The Link Between Holiday Weight Gain and Periodontitis Part 2: Diabetes and Periodontal (Gum) Disease

Diabetes and Periodontal (Gum) Disease

Research has increasingly shown a strong connection between oral health and overall health. Considering that more than 47% of adults in the U.S. have periodontal (gum) disease, the connection merits serious examination. That’s why we’re continuing to look at the link between gum disease, diabetes and diet.

In part one of this series, we offered some helpful tips for healthy eating over the holidays. This is important for everyone, but especially for people with diabetes, whose well-being depends on careful attention to diet and blood sugar levels every day of the year.

Diabetes and Periodontal (Gum) Disease

Simply put, people with poor blood sugar control are more prone to periodontal disease—and also prone to more severe cases of it. Diabetes involves a thickening of blood vessels, which transports oxygen and nourishment to body tissues, including the mouth. These blood vessels also transport waste products away from those tissues. It is this thickening that slows the transportation process down and sets the stage for periodontal disease.1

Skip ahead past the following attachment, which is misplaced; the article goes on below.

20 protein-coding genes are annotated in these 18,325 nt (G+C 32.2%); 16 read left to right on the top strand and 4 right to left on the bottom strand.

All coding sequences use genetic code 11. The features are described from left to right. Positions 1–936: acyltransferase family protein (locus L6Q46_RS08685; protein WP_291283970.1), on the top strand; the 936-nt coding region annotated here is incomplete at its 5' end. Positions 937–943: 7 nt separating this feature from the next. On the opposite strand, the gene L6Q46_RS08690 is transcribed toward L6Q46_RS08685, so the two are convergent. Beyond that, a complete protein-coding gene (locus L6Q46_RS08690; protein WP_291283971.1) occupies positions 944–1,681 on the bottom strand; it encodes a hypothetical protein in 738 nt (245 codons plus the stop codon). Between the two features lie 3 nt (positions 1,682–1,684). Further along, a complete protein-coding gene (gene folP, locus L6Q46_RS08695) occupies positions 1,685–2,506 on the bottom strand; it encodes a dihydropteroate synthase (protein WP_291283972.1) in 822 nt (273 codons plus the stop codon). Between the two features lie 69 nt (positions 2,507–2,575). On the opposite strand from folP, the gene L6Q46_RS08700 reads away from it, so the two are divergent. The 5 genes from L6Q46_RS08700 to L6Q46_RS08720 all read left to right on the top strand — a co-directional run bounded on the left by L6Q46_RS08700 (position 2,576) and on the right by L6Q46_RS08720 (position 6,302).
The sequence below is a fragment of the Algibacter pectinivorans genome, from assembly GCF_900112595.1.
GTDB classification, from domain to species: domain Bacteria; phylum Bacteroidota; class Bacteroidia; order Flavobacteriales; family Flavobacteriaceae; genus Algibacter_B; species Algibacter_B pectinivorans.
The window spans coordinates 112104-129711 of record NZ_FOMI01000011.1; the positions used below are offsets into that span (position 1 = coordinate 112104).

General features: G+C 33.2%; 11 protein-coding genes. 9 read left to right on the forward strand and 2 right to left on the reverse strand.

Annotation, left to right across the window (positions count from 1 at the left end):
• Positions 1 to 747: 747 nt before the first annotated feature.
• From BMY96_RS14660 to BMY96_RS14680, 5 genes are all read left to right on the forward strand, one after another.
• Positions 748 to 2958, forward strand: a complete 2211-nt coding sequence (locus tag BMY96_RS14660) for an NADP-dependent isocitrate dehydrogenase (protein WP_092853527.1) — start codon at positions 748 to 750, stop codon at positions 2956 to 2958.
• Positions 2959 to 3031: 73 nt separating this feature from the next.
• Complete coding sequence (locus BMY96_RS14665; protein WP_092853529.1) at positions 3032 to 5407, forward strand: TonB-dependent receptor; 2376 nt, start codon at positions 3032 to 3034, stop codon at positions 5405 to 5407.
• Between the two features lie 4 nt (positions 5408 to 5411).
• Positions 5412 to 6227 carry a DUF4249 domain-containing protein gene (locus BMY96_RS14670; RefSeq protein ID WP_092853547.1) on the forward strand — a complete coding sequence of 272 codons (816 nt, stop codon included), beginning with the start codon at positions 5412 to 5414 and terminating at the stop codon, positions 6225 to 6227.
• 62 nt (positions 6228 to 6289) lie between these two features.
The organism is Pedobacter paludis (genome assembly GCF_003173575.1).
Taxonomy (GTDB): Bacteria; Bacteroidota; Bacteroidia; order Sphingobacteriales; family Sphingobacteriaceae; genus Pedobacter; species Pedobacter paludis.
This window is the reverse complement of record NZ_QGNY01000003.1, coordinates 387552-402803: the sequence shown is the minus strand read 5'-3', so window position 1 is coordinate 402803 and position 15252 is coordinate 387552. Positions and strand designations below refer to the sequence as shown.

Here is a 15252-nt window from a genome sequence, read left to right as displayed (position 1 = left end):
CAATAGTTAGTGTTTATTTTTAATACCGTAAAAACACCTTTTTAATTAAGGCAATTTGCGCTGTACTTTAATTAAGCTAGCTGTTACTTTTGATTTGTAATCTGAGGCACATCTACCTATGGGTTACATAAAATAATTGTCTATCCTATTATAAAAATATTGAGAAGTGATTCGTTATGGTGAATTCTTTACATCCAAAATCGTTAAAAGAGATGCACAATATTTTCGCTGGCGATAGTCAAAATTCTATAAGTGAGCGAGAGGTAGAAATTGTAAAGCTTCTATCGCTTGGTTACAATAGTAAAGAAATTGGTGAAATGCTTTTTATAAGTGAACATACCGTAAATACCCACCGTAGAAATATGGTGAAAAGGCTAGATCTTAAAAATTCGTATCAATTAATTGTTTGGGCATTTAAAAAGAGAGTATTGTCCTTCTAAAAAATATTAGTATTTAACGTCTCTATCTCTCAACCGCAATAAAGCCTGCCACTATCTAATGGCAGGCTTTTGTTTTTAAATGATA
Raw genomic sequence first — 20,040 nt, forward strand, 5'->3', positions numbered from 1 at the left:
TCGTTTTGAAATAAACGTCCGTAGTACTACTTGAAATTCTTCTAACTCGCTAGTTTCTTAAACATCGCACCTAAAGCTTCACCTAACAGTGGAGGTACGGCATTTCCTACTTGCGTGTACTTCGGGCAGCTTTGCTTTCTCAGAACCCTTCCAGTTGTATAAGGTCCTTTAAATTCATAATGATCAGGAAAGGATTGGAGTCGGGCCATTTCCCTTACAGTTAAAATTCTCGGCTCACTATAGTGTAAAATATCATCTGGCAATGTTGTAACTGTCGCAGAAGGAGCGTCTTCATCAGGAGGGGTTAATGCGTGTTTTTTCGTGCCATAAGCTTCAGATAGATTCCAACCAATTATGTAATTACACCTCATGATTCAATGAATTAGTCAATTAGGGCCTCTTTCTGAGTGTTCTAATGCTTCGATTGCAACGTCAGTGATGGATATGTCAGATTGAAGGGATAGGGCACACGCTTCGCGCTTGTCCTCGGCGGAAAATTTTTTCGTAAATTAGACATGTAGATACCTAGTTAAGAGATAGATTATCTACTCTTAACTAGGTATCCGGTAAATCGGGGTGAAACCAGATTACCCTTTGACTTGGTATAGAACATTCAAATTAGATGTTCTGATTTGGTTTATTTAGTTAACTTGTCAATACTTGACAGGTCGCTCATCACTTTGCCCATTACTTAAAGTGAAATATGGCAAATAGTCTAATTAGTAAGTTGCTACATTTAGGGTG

Additionally, many kinds of bacteria thrive on sugars, including glucose, which is linked to diabetes. Higher glucose levels in mouth fluids gives an opportunity for germs to grow, which also sets the stage for gum disease. 1

Essentially, anything that helps control blood sugar and insulin metabolism may also be good for dental health. And that’s where diet plays a key role. The right combination of a healthy, balanced diet and smart lifestyle choices—proper sleep, exercise and stress management—will all contribute to healthier choices. Healthier choices lead to a healthier you—and of course, that includes your smile.

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